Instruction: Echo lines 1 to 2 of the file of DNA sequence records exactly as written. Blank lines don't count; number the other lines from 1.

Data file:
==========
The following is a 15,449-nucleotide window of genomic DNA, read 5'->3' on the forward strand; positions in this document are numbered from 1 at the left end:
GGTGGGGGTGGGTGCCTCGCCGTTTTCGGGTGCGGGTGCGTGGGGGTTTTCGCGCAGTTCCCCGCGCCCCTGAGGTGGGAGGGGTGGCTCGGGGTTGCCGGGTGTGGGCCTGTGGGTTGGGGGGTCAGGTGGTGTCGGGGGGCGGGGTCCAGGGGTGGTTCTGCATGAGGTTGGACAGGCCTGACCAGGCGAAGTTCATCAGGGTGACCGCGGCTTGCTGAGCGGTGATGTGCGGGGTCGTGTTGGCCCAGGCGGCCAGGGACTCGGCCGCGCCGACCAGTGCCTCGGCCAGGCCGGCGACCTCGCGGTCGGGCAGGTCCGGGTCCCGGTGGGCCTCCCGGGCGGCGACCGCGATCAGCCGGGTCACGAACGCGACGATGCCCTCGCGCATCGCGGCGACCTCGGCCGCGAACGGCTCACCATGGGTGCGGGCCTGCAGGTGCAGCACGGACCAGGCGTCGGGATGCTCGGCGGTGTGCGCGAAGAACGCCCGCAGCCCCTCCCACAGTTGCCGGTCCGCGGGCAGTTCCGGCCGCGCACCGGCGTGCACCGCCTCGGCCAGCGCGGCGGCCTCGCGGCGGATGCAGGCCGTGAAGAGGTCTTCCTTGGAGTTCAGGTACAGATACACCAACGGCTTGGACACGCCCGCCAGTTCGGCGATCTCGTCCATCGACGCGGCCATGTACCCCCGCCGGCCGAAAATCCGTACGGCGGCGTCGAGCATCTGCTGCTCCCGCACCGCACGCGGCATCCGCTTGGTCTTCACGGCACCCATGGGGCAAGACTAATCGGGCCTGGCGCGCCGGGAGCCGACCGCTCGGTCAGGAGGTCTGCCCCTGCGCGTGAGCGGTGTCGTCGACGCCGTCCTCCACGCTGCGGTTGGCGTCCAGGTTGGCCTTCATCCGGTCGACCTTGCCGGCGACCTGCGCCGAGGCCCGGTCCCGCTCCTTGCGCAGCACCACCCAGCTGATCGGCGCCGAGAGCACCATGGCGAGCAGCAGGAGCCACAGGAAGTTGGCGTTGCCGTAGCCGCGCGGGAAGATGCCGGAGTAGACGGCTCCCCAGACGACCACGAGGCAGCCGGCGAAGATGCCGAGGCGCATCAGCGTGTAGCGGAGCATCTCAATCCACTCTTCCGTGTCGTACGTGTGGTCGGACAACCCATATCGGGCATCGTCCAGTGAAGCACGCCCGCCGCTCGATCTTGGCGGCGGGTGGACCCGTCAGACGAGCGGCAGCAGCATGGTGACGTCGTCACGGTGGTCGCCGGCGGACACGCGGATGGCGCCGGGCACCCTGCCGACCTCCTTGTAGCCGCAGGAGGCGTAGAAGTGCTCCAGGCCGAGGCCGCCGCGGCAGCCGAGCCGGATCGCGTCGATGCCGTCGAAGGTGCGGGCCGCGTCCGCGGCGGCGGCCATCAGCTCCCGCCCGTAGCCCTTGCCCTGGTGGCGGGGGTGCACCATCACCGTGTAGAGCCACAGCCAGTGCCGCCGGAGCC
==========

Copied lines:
The following is a 15,449-nucleotide window of genomic DNA, read 5'->3' on the forward strand; positions in this document are numbered from 1 at the left end:
GGTGGGGGTGGGTGCCTCGCCGTTTTCGGGTGCGGGTGCGTGGGGGTTTTCGCGCAGTTCCCCGCGCCCCTGAGGTGGGAGGGGTGGCTCGGGGTTGCCGGGTGTGGGCCTGTGGGTTGGGGGGTCAGGTGGTGTCGGGGGGCGGGGTCCAGGGGTGGTTCTGCATGAGGTTGGACAGGCCTGACCAGGCGAAGTTCATCAGGGTGACCGCGGCTTGCTGAGCGGTGATGTGCGGGGTCGTGTTGGCCCAGGCGGCCAGGGACTCGGCCGCGCCGACCAGTGCCTCGGCCAGGCCGGCGACCTCGCGGTCGGGCAGGTCCGGGTCCCGGTGGGCCTCCCGGGCGGCGACCGCGATCAGCCGGGTCACGAACGCGACGATGCCCTCGCGCATCGCGGCGACCTCGGCCGCGAACGGCTCACCATGGGTGCGGGCCTGCAGGTGCAGCACGGACCAGGCGTCGGGATGCTCGGCGGTGTGCGCGAAGAACGCCCGCAGCCCCTCCCACAGTTGCCGGTCCGCGGGCAGTTCCGGCCGCGCACCGGCGTGCACCGCCTCGGCCAGCGCGGCGGCCTCGCGGCGGATGCAGGCCGTGAAGAGGTCTTCCTTGGAGTTCAGGTACAGATACACCAACGGCTTGGACACGCCCGCCAGTTCGGCGATCTCGTCCATCGACGCGGCCATGTACCCCCGCCGGCCGAAAATCCGTACGGCGGCGTCGAGCATCTGCTGCTCCCGCACCGCACGCGGCATCCGCTTGGTCTTCACGGCACCCATGGGGCAAGACTAATCGGGCCTGGCGCGCCGGGAGCCGACCGCTCGGTCAGGAGGTCTGCCCCTGCGCGTGAGCGGTGTCGTCGACGCCGTCCTCCACGCTGCGGTTGGCGTCCAGGTTGGCCTTCATCCGGTCGACCTTGCCGGCGACCTGCGCCGAGGCCCGGTCCCGCTCCTTGCGCAGCACCACCCAGCTGATCGGCGCCGAGAGCACCATGGCGAGCAGCAGGAGCCACAGGAAGTTGGCGTTGCCGTAGCCGCGCGGGAAGATGCCGGAGTAGACGGCTCCCCAGACGACCACGAGGCAGCCGGCGAAGATGCCGAGGCGCATCAGCGTGTAGCGGAGCATCTCAATCCACTCTTCCGTGTCGTACGTGTGGTCGGACAACCCATATCGGGCATCGTCCAGTGAAGCACGCCCGCCGCTCGATCTTGGCGGCGGGTGGACCCGTCAGACGAGCGGCAGCAGCATGGTGACGTCGTCACGGTGGTCGCCGGCGGACACGCGGATGGCGCCGGGCACCCTGCCGACCTCCTTGTAGCCGCAGGAGGCGTAGAAGTGCTCCAGGCCGAGGCCGCCGCGGCAGCCGAGCCGGATCGCGTCGATGCCGTCGAAGGTGCGGGCCGCGTCCGCGGCGGCGGCCATCAGCTCCCGCCCGTAGCCCTTGCCCTGGTGGCGGGGGTGCACCATCACCGTGTAGAGCCACAGCCAGTGCCGCCGGAGCC